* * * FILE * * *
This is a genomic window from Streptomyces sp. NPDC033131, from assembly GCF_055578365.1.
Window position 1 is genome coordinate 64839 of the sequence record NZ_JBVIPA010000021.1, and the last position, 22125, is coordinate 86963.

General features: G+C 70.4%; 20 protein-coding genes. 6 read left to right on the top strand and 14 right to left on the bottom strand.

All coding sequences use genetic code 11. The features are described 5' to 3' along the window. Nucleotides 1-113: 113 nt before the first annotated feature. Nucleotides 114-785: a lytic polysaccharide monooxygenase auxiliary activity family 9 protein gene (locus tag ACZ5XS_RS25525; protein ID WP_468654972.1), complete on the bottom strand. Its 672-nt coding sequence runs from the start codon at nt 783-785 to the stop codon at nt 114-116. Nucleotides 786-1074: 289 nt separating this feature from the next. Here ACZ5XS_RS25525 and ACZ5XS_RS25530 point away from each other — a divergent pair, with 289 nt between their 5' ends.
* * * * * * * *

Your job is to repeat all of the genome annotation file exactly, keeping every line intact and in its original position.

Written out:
This is a genomic window from Streptomyces sp. NPDC033131, from assembly GCF_055578365.1.
Window position 1 is genome coordinate 64839 of the sequence record NZ_JBVIPA010000021.1, and the last position, 22125, is coordinate 86963.

General features: G+C 70.4%; 20 protein-coding genes. 6 read left to right on the top strand and 14 right to left on the bottom strand.

All coding sequences use genetic code 11. The features are described 5' to 3' along the window. Nucleotides 1-113: 113 nt before the first annotated feature. Nucleotides 114-785: a lytic polysaccharide monooxygenase auxiliary activity family 9 protein gene (locus tag ACZ5XS_RS25525; protein ID WP_468654972.1), complete on the bottom strand. Its 672-nt coding sequence runs from the start codon at nt 783-785 to the stop codon at nt 114-116. Nucleotides 786-1074: 289 nt separating this feature from the next. Here ACZ5XS_RS25525 and ACZ5XS_RS25530 point away from each other — a divergent pair, with 289 nt between their 5' ends.